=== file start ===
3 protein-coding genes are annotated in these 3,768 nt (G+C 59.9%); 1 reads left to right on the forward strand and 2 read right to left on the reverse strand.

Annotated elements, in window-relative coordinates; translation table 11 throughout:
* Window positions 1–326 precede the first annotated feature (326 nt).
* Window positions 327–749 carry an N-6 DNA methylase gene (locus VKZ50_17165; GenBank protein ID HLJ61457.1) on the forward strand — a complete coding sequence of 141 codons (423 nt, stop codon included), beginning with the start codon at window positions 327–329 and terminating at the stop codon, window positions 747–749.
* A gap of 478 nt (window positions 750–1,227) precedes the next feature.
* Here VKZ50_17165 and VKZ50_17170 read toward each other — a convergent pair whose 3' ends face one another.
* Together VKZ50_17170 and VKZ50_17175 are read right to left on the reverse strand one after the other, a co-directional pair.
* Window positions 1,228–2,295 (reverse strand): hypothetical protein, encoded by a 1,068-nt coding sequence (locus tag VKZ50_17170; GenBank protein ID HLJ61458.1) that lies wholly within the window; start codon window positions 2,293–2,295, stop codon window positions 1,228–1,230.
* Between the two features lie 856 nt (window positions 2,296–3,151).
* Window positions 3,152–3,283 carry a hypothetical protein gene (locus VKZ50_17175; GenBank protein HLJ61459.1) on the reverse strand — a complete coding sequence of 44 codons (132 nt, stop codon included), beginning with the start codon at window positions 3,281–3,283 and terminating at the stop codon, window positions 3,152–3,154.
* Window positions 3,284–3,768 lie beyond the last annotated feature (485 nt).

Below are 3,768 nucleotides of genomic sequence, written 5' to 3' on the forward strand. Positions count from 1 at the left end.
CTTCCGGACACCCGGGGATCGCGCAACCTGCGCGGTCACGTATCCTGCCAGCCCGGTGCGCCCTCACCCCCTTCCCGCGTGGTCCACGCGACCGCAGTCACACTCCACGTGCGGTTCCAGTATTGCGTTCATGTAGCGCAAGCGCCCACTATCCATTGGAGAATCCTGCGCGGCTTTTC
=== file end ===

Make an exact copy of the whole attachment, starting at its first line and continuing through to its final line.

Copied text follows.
3 protein-coding genes are annotated in these 3,768 nt (G+C 59.9%); 1 reads left to right on the forward strand and 2 read right to left on the reverse strand.

Annotated elements, in window-relative coordinates; translation table 11 throughout:
* Window positions 1–326 precede the first annotated feature (326 nt).
* Window positions 327–749 carry an N-6 DNA methylase gene (locus VKZ50_17165; GenBank protein ID HLJ61457.1) on the forward strand — a complete coding sequence of 141 codons (423 nt, stop codon included), beginning with the start codon at window positions 327–329 and terminating at the stop codon, window positions 747–749.
* A gap of 478 nt (window positions 750–1,227) precedes the next feature.
* Here VKZ50_17165 and VKZ50_17170 read toward each other — a convergent pair whose 3' ends face one another.
* Together VKZ50_17170 and VKZ50_17175 are read right to left on the reverse strand one after the other, a co-directional pair.
* Window positions 1,228–2,295 (reverse strand): hypothetical protein, encoded by a 1,068-nt coding sequence (locus tag VKZ50_17170; GenBank protein ID HLJ61458.1) that lies wholly within the window; start codon window positions 2,293–2,295, stop codon window positions 1,228–1,230.
* Between the two features lie 856 nt (window positions 2,296–3,151).
* Window positions 3,152–3,283 carry a hypothetical protein gene (locus VKZ50_17175; GenBank protein HLJ61459.1) on the reverse strand — a complete coding sequence of 44 codons (132 nt, stop codon included), beginning with the start codon at window positions 3,281–3,283 and terminating at the stop codon, window positions 3,152–3,154.
* Window positions 3,284–3,768 lie beyond the last annotated feature (485 nt).

Below are 3,768 nucleotides of genomic sequence, written 5' to 3' on the forward strand. Positions count from 1 at the left end.
CTTCCGGACACCCGGGGATCGCGCAACCTGCGCGGTCACGTATCCTGCCAGCCCGGTGCGCCCTCACCCCCTTCCCGCGTGGTCCACGCGACCGCAGTCACACTCCACGTGCGGTTCCAGTATTGCGTTCATGTAGCGCAAGCGCCCACTATCCATTGGAGAATCCTGCGCGGCTTTTC